Humanitarian Aid post-Brexit, Dissertations, and Woodrow Wilson

Richard teaching his English class

In my last blog (written in the lead up to the Brexit referendum) I referenced the political debate taking place at that time. That’s been and gone now, the deed is done, and those of us directly affected by such a monumental, political upheaval are now dealing with the fallout.

The British government is a huge donor of humanitarian assistance and development aid to Africa so Brexit is critical to future and current aid programs. I’ll try to explain very briefly: principally, EU states contribute to a communal aid pot which is distributed to NGOs; additionally, states donate directly to NGOs for different purposes. It is easy to see, therefore, Brexit means that the UK will no longer contribute to the communal aid pot and will, henceforth, provide monies in a slightly different manner. Consider also that aid provided directly from the UK is provided in pounds – yup, you can see the train wreck coming as you read this… While the aid is provided in pounds, NGOs have bank accounts elsewhere, sometimes in the US, sometimes the monies are transferred directly to a local bank in the aid-receiving nation (dependent upon where the NGO is registered). So, a devalued pound means less money filtering through once it has passed through a bank transfer into a different currency. Imagine now that a project is in place and is dependent upon a certain level of funding agreed at the outset, but which is now falling short due to less money deposited at the bank each month. Where, in fact, does this effect end? It ends, unfortunately, at the sharp end where food aid distribution is slightly reduced; it affects the ill person in a remote village because an NGO has had to reduce its vehicle fleet and can no longer access remote communities; it affects the village destroyed by floods and dependent on a reconstruction program which is now delayed. I could go on…. but I won’t because it’s depressing.

The UK’s Department for International Development also has a new Secretary of State, Priti Patel, so I’m sure there will be a shift in policy strategy. Her predecessor, Justine Greening, wrote exceptionally clearly on strategy and I thought she was a talented leader of the department.

Richard teaching his English class
On Saturday afternoons I attempt to teach English to adults.

In the interim, I have been redeployed to Bangui from my remote outpost in the north of Central African Republic. I’m spending five weeks here before heading back up north, and next month I’ll have a period of leave in the UK. I’m starting to think a great deal about my dissertation – the only remaining module on my MA International Policy and Diplomacy. One of the beauties of the NGO community is that it is full of intelligent and thoughtful people of a philanthropic bent (a bit idealistic but it’s my blog, go with it…), so I am able to discuss ideas for a dissertation with people who may well ask a pithy question which makes me reflect on the course of my thoughts, and the potential weaknesses therein. The faculty staff are busy sending out guides to dissertation writing and I’ve bent my head around a couple of those. I actually feel very anxious about the dissertation now because I cannot see a clear direction for me; I have several threads writhing around in my brain, all connected with the idea of humanitarian aid as the principal tool of diplomacy of rich states. Each time I try to think more deeply on a thread, I find myself punching a hole in my argument.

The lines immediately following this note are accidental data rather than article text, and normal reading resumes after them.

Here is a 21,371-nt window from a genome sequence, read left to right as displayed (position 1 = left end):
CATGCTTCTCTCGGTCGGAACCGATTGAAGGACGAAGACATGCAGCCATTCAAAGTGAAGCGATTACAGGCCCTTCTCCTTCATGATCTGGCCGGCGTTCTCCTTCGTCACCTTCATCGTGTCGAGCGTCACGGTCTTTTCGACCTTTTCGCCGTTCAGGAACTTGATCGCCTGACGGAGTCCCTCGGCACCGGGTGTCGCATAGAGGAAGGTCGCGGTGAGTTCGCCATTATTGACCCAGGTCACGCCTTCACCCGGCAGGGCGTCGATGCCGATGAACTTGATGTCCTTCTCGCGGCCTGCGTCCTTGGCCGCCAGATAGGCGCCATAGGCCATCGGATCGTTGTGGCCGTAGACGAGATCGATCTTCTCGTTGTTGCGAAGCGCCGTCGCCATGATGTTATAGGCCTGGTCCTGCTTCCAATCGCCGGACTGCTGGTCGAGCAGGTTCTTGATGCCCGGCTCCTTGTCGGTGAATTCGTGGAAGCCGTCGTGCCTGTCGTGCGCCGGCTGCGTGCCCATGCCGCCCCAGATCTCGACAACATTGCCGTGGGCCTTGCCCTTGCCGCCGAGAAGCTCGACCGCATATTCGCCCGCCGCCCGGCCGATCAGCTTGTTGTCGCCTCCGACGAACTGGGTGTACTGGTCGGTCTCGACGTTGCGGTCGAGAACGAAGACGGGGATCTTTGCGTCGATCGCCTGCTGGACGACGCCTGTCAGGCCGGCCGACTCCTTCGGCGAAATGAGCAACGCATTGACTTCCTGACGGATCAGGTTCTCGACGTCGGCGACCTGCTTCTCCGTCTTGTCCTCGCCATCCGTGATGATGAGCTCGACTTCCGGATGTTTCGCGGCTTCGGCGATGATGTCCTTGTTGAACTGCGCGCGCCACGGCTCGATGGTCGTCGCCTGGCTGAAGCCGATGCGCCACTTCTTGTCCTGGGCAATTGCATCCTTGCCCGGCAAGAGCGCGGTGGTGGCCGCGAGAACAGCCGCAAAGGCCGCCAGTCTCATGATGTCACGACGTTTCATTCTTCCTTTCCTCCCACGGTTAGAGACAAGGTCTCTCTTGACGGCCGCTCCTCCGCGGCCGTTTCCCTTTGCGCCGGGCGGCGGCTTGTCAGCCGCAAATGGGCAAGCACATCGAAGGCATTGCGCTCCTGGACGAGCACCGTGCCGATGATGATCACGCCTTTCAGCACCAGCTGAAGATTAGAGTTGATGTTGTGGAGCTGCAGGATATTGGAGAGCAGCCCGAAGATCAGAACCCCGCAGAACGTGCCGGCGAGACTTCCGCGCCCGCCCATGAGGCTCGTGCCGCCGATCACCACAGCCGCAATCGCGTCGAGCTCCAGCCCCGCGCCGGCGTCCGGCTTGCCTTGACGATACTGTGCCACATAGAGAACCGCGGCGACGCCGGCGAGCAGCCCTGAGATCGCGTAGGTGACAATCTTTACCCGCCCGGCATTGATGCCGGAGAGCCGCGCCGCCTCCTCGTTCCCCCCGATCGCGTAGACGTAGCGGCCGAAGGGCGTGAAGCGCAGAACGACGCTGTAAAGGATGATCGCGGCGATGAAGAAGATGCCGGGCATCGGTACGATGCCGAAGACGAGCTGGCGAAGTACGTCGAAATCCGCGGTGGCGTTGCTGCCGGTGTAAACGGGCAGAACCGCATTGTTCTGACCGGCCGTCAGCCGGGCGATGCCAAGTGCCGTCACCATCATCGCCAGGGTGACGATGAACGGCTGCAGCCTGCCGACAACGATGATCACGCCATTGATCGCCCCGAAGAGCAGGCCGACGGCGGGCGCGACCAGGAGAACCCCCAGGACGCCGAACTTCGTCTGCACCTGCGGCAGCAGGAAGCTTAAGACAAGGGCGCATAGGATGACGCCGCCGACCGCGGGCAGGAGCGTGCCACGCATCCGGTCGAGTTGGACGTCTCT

To allow my mind to wander over less anxiety-causing issues I’ve waded through a simply gigantic biography of Woodrow Wilson (my favourite statesman, whisper it quietly), a short biography of Herbert Asquith, and I’m currently reading ‘Testimony’ by Nicolas Sarkozy – he writes in a peculiar, jaunty style which makes it an easy read. I acknowledge that they don’t sound like the kind of banal nonsense that I should be reading between semesters but I love political memoirs, and I find it hard to break away from them and read something like… well… fiction, for example.

As I write this, I’m sitting on the verandah of my current accommodation in Bangui. I fully intend to be here this evening with a bottle of merlot and a decent read, or reflecting on Brexit and its effects on millions, possibly billions of people, in ways which were un-imagined before the vote. Or possibly I’ll just sprawl on this couch and listen to Volbeat’s new album at full blast.

About Richard Bretherick 13 Articles
Final year MA International Policy and Diplomacy student. After twenty years in the military I eventually landed a job in the humanitarian industry, and I'm currently in the far north of Central African Republic managing a program in the fight against malaria. I love my job and I'm very lucky that I can say that.

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